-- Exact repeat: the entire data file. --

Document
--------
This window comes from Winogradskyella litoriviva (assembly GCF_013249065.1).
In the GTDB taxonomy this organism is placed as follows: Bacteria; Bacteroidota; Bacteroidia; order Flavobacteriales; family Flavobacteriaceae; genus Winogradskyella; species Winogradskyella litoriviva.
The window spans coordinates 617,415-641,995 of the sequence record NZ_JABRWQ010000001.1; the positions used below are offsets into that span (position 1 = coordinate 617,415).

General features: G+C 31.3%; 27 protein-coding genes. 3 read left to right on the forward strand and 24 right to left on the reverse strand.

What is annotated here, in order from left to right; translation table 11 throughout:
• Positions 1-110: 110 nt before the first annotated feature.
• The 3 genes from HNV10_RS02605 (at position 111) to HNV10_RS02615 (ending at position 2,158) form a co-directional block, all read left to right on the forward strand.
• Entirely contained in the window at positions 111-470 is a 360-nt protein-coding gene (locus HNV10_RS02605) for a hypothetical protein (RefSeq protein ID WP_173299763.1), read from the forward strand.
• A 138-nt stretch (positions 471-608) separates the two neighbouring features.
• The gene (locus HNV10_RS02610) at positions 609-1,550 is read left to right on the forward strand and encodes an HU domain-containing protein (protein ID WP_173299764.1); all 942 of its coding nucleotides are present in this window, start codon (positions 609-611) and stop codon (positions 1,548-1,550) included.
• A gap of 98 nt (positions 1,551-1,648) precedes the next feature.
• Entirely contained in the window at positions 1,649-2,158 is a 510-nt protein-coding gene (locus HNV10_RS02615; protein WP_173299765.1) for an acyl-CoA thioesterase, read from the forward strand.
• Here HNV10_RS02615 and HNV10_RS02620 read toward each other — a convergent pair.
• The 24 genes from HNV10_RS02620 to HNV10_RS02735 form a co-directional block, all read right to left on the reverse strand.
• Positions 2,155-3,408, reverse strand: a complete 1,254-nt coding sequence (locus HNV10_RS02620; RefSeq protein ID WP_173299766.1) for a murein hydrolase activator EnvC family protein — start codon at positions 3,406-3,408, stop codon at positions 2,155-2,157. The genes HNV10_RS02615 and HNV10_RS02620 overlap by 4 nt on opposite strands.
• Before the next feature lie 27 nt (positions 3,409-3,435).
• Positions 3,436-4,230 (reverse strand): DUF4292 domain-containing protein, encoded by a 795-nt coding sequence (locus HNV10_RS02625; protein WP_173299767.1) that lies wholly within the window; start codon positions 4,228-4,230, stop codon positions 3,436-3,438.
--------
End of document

This window comes from Winogradskyella litoriviva (assembly GCF_013249065.1).
In the GTDB taxonomy this organism is placed as follows: Bacteria; Bacteroidota; Bacteroidia; order Flavobacteriales; family Flavobacteriaceae; genus Winogradskyella; species Winogradskyella litoriviva.
The window spans coordinates 617,415-641,995 of the sequence record NZ_JABRWQ010000001.1; the positions used below are offsets into that span (position 1 = coordinate 617,415).

General features: G+C 31.3%; 27 protein-coding genes. 3 read left to right on the forward strand and 24 right to left on the reverse strand.

What is annotated here, in order from left to right; translation table 11 throughout:
• Positions 1-110: 110 nt before the first annotated feature.
• The 3 genes from HNV10_RS02605 (at position 111) to HNV10_RS02615 (ending at position 2,158) form a co-directional block, all read left to right on the forward strand.
• Entirely contained in the window at positions 111-470 is a 360-nt protein-coding gene (locus HNV10_RS02605) for a hypothetical protein (RefSeq protein ID WP_173299763.1), read from the forward strand.
• A 138-nt stretch (positions 471-608) separates the two neighbouring features.
• The gene (locus HNV10_RS02610) at positions 609-1,550 is read left to right on the forward strand and encodes an HU domain-containing protein (protein ID WP_173299764.1); all 942 of its coding nucleotides are present in this window, start codon (positions 609-611) and stop codon (positions 1,548-1,550) included.
• A gap of 98 nt (positions 1,551-1,648) precedes the next feature.
• Entirely contained in the window at positions 1,649-2,158 is a 510-nt protein-coding gene (locus HNV10_RS02615; protein WP_173299765.1) for an acyl-CoA thioesterase, read from the forward strand.
• Here HNV10_RS02615 and HNV10_RS02620 read toward each other — a convergent pair.
• The 24 genes from HNV10_RS02620 to HNV10_RS02735 form a co-directional block, all read right to left on the reverse strand.
• Positions 2,155-3,408, reverse strand: a complete 1,254-nt coding sequence (locus HNV10_RS02620; RefSeq protein ID WP_173299766.1) for a murein hydrolase activator EnvC family protein — start codon at positions 3,406-3,408, stop codon at positions 2,155-2,157. The genes HNV10_RS02615 and HNV10_RS02620 overlap by 4 nt on opposite strands.
• Before the next feature lie 27 nt (positions 3,409-3,435).
• Positions 3,436-4,230 (reverse strand): DUF4292 domain-containing protein, encoded by a 795-nt coding sequence (locus HNV10_RS02625; protein WP_173299767.1) that lies wholly within the window; start codon positions 4,228-4,230, stop codon positions 3,436-3,438.